7/16 Part 2: University of Edinburgh, New College Library
So.. the word "new" is a relative term here meaning 'less than 400 years' ... and New College is approximately 150 years old, so it fits. It is a very small divinity school located at the top of a hill (the view is amazing), and is one of the most world renowned schools of its kind. The library, founded in the mid-19th century, contains over 250,000 items spread over 5 floors. Upon entering the library, we walked into Library Hall,the main part which contains the reference/circulation areas, plenty of desks, and a smalle, glass-walled special collections room.
We separated into two groups - I was in the group that went on the tour first - and we made our way through the entire building. There is an area upstairs where the staff have offices and work on special projects. During our visit, school was not in session and the staff were working on cleaning out their storerooms, as well as a cataloging project for their older rare books (Can I have that job?).
and then it was down to the stacks...
Some of the lower stacks are open to users, allowing them to retrieve their own items. The lowest of the low are not, and contain some of the oldest, rarest books I have ever seen. And the smell, oh the smell. I really want to live in this basement with all these old, rotting, smelly books. And they have a Bible room.. guess what's inside? I could go on and on about how much I loved the lowest stacks of this place, but then I wouldn't get to tell you about the second part of our visit!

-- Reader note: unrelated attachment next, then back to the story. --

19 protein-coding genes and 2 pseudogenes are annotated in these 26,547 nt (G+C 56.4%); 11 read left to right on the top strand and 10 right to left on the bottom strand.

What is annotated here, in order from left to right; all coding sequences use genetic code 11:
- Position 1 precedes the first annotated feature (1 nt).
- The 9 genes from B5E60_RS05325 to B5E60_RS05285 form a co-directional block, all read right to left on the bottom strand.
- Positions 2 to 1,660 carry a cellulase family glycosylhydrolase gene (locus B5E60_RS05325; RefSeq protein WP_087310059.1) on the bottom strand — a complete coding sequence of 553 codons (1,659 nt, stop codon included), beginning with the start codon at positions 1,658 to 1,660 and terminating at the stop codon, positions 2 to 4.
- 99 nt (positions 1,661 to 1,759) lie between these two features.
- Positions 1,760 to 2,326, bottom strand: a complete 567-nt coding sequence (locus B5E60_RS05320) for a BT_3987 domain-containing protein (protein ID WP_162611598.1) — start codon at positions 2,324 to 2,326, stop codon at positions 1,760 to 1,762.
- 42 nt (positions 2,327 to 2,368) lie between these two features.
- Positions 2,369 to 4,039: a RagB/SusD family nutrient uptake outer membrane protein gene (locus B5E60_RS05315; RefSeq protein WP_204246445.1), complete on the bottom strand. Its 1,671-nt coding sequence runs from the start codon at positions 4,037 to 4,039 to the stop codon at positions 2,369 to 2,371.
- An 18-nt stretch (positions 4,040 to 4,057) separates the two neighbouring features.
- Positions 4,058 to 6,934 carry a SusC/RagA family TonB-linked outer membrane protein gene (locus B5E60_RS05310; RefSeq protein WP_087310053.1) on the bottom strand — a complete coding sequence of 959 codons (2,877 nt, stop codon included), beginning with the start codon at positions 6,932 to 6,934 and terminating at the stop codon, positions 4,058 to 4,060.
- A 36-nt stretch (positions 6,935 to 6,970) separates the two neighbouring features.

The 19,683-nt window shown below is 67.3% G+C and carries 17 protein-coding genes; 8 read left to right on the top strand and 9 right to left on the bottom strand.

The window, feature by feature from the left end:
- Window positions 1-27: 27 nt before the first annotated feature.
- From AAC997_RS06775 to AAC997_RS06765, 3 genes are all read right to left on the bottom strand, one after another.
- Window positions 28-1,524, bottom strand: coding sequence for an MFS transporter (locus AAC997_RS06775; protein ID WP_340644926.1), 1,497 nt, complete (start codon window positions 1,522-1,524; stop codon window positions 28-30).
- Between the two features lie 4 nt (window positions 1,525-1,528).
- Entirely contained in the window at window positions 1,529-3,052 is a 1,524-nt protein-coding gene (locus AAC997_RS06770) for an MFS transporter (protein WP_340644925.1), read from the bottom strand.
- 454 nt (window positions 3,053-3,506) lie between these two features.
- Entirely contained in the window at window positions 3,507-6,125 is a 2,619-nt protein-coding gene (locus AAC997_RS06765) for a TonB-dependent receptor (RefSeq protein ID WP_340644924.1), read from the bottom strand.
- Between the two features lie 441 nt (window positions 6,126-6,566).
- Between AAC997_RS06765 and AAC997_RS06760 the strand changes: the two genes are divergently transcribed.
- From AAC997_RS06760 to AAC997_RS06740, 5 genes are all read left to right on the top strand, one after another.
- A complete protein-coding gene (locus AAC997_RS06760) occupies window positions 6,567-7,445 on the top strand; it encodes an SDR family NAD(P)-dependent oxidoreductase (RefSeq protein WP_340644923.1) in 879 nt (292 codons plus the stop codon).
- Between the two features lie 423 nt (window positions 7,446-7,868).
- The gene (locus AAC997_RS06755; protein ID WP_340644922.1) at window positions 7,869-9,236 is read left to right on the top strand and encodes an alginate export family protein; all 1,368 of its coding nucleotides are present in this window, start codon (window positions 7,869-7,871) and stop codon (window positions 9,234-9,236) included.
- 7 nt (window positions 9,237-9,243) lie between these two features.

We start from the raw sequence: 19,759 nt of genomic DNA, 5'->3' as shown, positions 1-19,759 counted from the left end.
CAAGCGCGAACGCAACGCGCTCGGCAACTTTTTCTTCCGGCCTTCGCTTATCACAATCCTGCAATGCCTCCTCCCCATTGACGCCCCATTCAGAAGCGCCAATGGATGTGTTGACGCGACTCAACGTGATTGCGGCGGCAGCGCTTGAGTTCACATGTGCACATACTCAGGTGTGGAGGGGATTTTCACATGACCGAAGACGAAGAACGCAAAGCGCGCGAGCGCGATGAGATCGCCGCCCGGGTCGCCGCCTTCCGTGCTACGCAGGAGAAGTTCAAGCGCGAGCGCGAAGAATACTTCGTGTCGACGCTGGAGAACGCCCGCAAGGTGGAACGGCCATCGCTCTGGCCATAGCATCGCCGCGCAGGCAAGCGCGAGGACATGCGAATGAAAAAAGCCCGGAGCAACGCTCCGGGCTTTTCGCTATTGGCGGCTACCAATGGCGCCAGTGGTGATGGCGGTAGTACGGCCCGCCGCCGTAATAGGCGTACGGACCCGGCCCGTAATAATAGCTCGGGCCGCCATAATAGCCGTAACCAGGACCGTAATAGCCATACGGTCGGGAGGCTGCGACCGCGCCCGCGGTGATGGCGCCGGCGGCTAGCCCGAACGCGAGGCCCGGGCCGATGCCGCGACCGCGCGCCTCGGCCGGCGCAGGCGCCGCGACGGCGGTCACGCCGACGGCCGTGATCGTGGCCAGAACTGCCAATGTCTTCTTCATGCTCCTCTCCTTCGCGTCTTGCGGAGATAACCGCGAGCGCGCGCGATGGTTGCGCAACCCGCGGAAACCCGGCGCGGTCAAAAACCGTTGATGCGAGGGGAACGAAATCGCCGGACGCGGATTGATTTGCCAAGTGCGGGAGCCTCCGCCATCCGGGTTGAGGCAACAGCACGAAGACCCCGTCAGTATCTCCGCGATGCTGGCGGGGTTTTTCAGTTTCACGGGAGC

The second half was a very informative presentation about New College Library, its history, and what it is today. One intresting thing the librarian brought up was the philosophy of library fines. At New College Library they like to think of fines as preventative rather than punishment. In other words, you want the patron to return the item, so you don't incur fines unless it's really late, and those fines are very large. I think it works so well because this is such a small library. It would probably not work for a large library, especially in the US.
After the librarian had finished, it was on to the special collections reading 'room' to see some amazing items (the trend continues). Since this is a divinity school the collection consists mainly of such items, and the librarian had brought in some real treasures from this amazing, specialized collection. It never ceases to amaze me that books from the 1600's can still be in excellent condition if they are cared for properly.. take that Double Fold!